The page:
On November 1st, the unconventional and storied game company Double Fine and creative juggernaut iam8bit teamed up to host the second annual Day of the Devs in downtown San Francisco, California. In the spirit of a family gathering, Day of…
I had prepared for my first trip to PAX the way I must prepare for everything else: through rigorous research, planning, and incessant pestering of my friends. What kind of water bottle should I bring? Collapsible. Pain killers? More than one kind, just in case someone you’re with is allergic to one. Hand sanitizer? Apply liberally to everything. Even that child? Especially that child. Sneakers? Don’t forget the gel insoles. Zinc and vitamin C? Begin a rigorous course three weeks prior and bring some with you just in case.
The morning before the official start of PAX, I flew out the hostel door with camera gear and Tomodachi Life in tow. My first stop was Volunteer Park, a small park set back behind the carefully manicured homes of Capitol Hill. I wandered the brief paths for a couple hours, occasionally passed by runners (none of them Chris Evans, unfortunately) and cheerful pit bulls.
Full disclosure, when I first booked my appointment to check out Motiga’s Gigantic most of the folks I talked to wondered why I wanted to check out “yet another” MOBA title. Due to the insane success of free to play MOBA titles such as League of Legends and Dawn of the Ancients 2, designing the next great MOBA has become a quest of sorts for developers everywhere, and for good reason, success means a whole lot of cash and quite a bit of glory. After about five minutes with Gigantic I was blown away with how unique a specimen it really was and may have actually had more Team Fortress in its DNA than League of Legends. Gigantic is a tactical class based action game at its core, and it turns out its core is made of gold.
For those still unaware of Darkest Dungeon, Red Hook Studios is in the process of creating an incredibly slick turn-based strategy game with some play mechanics you probably haven’t seen before. On the surface, Darkest Dungeon may seem familiar with four characters delving deeper and deeper into perilous dungeons in search of plunder and glory, however this is where the similarities to every other dungeon crawler stop.
I was a colossal fan of Mass Effect 3: Multiplayer and really felt like the folks at BioWare created a truly memorable cooperative experience with almost endless replayability. When I got wind that Dragon Age: Inquisiton would have cooperative multiplayer I was instantly excited and intrigued. Scott and I made our way down to the Microsoft booth during media hour (just a few moments ago) to give Dragon Age: Inquisition Multiplayer a shot. The four player cooperative experience was just announced a few days ago and the idea of running around Thedas with friends causing trouble sounded appealing to say the least.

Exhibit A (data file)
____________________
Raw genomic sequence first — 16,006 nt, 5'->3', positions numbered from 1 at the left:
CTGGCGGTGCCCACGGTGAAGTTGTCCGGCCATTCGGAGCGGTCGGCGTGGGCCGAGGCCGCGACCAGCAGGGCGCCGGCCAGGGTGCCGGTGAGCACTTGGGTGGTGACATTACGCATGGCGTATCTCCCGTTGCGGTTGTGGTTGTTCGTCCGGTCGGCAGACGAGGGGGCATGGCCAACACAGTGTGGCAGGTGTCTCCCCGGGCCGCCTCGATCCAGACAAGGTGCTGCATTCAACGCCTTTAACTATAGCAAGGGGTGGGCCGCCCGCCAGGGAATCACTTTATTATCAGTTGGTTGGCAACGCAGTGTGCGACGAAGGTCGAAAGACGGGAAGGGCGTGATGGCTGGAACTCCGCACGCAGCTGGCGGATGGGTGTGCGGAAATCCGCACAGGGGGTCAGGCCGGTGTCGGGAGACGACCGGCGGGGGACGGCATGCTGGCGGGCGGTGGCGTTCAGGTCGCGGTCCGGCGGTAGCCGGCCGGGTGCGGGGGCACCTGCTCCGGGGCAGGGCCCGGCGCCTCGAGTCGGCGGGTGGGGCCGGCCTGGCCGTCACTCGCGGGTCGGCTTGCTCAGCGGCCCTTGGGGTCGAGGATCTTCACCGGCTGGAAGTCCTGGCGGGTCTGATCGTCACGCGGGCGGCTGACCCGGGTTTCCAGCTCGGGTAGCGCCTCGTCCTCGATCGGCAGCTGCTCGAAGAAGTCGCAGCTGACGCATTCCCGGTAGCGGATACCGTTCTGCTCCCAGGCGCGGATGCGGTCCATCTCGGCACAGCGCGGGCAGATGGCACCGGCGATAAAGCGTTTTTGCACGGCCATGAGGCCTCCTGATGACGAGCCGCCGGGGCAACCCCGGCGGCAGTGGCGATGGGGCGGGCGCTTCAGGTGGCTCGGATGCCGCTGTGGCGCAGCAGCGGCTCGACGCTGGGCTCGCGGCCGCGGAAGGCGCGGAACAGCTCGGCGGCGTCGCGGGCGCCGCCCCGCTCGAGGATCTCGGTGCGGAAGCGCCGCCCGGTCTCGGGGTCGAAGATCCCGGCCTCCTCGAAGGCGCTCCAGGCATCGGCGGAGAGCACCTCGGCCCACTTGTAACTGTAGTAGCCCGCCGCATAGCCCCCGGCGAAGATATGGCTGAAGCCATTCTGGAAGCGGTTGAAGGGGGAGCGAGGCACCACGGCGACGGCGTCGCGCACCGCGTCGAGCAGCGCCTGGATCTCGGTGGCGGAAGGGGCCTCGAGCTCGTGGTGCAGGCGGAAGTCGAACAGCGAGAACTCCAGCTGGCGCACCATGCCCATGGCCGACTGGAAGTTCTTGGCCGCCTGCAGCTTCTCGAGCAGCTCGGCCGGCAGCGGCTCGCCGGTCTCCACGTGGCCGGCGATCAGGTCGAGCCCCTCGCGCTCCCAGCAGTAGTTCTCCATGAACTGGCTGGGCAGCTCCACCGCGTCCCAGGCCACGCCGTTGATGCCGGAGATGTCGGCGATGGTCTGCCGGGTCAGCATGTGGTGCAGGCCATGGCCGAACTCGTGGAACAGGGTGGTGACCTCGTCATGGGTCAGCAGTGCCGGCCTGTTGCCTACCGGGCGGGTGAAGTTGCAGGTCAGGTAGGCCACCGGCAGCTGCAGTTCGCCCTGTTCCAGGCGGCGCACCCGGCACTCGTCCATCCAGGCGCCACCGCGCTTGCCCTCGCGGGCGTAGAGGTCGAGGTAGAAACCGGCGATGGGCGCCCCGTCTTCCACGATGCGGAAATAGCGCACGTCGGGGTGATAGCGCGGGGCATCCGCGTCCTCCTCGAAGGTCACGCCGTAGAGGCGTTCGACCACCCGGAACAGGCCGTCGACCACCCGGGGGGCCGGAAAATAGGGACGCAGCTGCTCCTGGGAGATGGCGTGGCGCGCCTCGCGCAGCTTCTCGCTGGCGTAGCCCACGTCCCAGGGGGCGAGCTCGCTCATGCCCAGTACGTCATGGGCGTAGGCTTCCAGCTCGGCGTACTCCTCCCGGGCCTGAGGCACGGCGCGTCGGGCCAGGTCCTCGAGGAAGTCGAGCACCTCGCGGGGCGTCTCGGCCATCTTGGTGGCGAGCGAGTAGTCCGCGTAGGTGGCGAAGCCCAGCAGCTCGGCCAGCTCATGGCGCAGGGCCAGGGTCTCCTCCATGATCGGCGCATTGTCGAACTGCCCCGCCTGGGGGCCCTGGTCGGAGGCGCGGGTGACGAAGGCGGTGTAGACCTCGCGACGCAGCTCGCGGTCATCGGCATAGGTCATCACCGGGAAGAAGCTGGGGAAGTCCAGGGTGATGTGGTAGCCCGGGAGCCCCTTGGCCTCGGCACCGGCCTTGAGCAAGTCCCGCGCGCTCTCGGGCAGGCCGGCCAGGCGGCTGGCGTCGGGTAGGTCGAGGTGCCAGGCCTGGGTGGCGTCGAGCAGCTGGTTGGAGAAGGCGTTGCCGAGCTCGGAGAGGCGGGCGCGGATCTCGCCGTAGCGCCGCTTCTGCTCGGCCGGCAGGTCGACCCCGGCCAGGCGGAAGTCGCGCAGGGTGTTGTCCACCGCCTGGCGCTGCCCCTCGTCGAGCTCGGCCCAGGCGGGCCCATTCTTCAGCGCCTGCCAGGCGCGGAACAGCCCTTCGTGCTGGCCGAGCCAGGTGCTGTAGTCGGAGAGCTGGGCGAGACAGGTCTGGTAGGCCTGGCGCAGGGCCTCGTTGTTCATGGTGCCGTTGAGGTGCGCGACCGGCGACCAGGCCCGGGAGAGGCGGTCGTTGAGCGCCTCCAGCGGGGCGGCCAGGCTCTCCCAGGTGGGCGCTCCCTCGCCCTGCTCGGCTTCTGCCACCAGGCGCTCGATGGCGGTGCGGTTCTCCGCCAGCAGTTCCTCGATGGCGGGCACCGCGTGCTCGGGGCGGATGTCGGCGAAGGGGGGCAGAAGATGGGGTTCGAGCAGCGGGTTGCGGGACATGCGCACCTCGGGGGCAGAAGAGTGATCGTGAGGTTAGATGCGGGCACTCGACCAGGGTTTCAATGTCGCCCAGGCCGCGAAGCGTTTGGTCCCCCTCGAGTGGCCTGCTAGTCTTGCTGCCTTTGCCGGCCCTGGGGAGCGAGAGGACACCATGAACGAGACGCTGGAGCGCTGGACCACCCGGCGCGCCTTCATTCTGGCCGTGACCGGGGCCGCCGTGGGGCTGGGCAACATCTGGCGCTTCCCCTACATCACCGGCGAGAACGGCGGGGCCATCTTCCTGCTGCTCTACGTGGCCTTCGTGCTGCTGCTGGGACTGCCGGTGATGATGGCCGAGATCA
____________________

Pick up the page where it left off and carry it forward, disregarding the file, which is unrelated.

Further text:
I was lucky enough to talk to the cast and creators of Monlith’s upcoming action adventure RPG Middle Earth: Shadows of Mordor at this year’s Comic-Con in San Diego. Myself and other members of media peppered Michael de Plater (Director of Design), Christian Cantamessa (Lead Writer), and Troy Baker (voice of Talion), with questions about the upcoming title which is set to launch on September 28th. Baker, who gamers might recognize from starring roles in The Last of Us and Bioshock: Infinite, had some interesting things to say about the voicing the game’s protagonist Talion and just how important Tolkien’s work is to nerds everywhere.
Ahh Mass Effect, how I love your sweet biotic embrace. I had a feeling the Mass Effect fans would swarm the Charting a Course: Developing the Next Mass Effect panel at this year’s San Diego Comic-Con International so I hobbled down to room 25 ABC about three hours before the panel began just to make sure I got my curious butt in the door, and it’s a good thing I did.
While not nearly as massive as PAX in terms of its video game related programming, Comic-Con has been steadily adding more video game related content year after year. This year Comic-Con has dozens of panels to satisfy your video game hunger. Sadly, indie games haven’t really made their way to Comic-Con as of yet, but it’s only a matter of time before indie games crash the party.
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